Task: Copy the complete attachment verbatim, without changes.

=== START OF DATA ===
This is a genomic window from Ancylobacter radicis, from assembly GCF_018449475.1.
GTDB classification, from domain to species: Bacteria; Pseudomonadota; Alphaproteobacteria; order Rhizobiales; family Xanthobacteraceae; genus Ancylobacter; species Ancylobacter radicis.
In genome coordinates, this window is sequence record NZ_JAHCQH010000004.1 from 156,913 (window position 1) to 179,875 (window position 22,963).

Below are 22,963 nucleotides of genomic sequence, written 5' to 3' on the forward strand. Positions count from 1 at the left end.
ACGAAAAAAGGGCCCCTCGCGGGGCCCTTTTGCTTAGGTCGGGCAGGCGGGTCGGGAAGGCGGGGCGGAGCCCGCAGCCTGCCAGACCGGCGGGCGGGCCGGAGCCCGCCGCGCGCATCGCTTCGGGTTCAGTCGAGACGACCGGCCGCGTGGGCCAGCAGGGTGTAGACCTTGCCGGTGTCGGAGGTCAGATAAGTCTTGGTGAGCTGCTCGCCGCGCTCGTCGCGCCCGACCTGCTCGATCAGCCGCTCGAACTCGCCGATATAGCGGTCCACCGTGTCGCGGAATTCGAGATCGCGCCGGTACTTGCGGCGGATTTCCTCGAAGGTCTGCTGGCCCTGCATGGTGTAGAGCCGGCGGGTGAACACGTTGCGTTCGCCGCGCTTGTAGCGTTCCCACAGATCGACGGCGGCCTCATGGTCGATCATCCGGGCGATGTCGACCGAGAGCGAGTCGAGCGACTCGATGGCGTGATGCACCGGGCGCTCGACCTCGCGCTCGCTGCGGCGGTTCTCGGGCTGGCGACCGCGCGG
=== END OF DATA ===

This is a genomic window from Ancylobacter radicis, from assembly GCF_018449475.1.
GTDB classification, from domain to species: Bacteria; Pseudomonadota; Alphaproteobacteria; order Rhizobiales; family Xanthobacteraceae; genus Ancylobacter; species Ancylobacter radicis.
In genome coordinates, this window is sequence record NZ_JAHCQH010000004.1 from 156,913 (window position 1) to 179,875 (window position 22,963).

Below are 22,963 nucleotides of genomic sequence, written 5' to 3' on the forward strand. Positions count from 1 at the left end.
ACGAAAAAAGGGCCCCTCGCGGGGCCCTTTTGCTTAGGTCGGGCAGGCGGGTCGGGAAGGCGGGGCGGAGCCCGCAGCCTGCCAGACCGGCGGGCGGGCCGGAGCCCGCCGCGCGCATCGCTTCGGGTTCAGTCGAGACGACCGGCCGCGTGGGCCAGCAGGGTGTAGACCTTGCCGGTGTCGGAGGTCAGATAAGTCTTGGTGAGCTGCTCGCCGCGCTCGTCGCGCCCGACCTGCTCGATCAGCCGCTCGAACTCGCCGATATAGCGGTCCACCGTGTCGCGGAATTCGAGATCGCGCCGGTACTTGCGGCGGATTTCCTCGAAGGTCTGCTGGCCCTGCATGGTGTAGAGCCGGCGGGTGAACACGTTGCGTTCGCCGCGCTTGTAGCGTTCCCACAGATCGACGGCGGCCTCATGGTCGATCATCCGGGCGATGTCGACCGAGAGCGAGTCGAGCGACTCGATGGCGTGATGCACCGGGCGCTCGACCTCGCGCTCGCTGCGGCGGTTCTCGGGCTGGCGACCGCGCGG